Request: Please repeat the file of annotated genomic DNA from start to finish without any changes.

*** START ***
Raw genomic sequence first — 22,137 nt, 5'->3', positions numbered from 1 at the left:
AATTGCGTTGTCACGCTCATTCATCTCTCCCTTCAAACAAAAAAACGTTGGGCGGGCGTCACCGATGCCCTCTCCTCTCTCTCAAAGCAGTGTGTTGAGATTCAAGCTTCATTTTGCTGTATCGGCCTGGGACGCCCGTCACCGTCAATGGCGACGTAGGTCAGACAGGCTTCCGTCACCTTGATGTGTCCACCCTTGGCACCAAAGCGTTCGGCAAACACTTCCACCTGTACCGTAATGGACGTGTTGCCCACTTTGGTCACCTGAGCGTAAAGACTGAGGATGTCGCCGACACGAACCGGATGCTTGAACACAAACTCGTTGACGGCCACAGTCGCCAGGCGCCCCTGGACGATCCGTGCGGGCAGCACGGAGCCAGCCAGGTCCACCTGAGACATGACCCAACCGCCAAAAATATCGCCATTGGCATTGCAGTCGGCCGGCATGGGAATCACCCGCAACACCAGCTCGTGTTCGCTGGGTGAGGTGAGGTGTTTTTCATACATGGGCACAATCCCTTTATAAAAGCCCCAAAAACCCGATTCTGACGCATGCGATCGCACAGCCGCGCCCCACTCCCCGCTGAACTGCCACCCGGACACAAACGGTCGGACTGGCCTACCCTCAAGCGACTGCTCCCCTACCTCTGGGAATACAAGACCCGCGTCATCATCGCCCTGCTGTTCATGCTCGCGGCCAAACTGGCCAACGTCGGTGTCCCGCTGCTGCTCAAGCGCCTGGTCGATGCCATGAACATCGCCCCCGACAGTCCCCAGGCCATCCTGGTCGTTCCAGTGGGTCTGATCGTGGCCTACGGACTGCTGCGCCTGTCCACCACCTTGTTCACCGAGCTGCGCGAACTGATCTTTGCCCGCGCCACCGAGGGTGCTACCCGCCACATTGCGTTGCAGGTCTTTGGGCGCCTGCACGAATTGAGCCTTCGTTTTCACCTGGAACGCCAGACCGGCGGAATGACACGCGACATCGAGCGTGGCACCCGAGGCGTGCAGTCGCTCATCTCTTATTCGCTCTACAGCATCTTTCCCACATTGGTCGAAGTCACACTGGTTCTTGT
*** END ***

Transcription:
Raw genomic sequence first — 22,137 nt, 5'->3', positions numbered from 1 at the left:
AATTGCGTTGTCACGCTCATTCATCTCTCCCTTCAAACAAAAAAACGTTGGGCGGGCGTCACCGATGCCCTCTCCTCTCTCTCAAAGCAGTGTGTTGAGATTCAAGCTTCATTTTGCTGTATCGGCCTGGGACGCCCGTCACCGTCAATGGCGACGTAGGTCAGACAGGCTTCCGTCACCTTGATGTGTCCACCCTTGGCACCAAAGCGTTCGGCAAACACTTCCACCTGTACCGTAATGGACGTGTTGCCCACTTTGGTCACCTGAGCGTAAAGACTGAGGATGTCGCCGACACGAACCGGATGCTTGAACACAAACTCGTTGACGGCCACAGTCGCCAGGCGCCCCTGGACGATCCGTGCGGGCAGCACGGAGCCAGCCAGGTCCACCTGAGACATGACCCAACCGCCAAAAATATCGCCATTGGCATTGCAGTCGGCCGGCATGGGAATCACCCGCAACACCAGCTCGTGTTCGCTGGGTGAGGTGAGGTGTTTTTCATACATGGGCACAATCCCTTTATAAAAGCCCCAAAAACCCGATTCTGACGCATGCGATCGCACAGCCGCGCCCCACTCCCCGCTGAACTGCCACCCGGACACAAACGGTCGGACTGGCCTACCCTCAAGCGACTGCTCCCCTACCTCTGGGAATACAAGACCCGCGTCATCATCGCCCTGCTGTTCATGCTCGCGGCCAAACTGGCCAACGTCGGTGTCCCGCTGCTGCTCAAGCGCCTGGTCGATGCCATGAACATCGCCCCCGACAGTCCCCAGGCCATCCTGGTCGTTCCAGTGGGTCTGATCGTGGCCTACGGACTGCTGCGCCTGTCCACCACCTTGTTCACCGAGCTGCGCGAACTGATCTTTGCCCGCGCCACCGAGGGTGCTACCCGCCACATTGCGTTGCAGGTCTTTGGGCGCCTGCACGAATTGAGCCTTCGTTTTCACCTGGAACGCCAGACCGGCGGAATGACACGCGACATCGAGCGTGGCACCCGAGGCGTGCAGTCGCTCATCTCTTATTCGCTCTACAGCATCTTTCCCACATTGGTCGAAGTCACACTGGTTCTTGT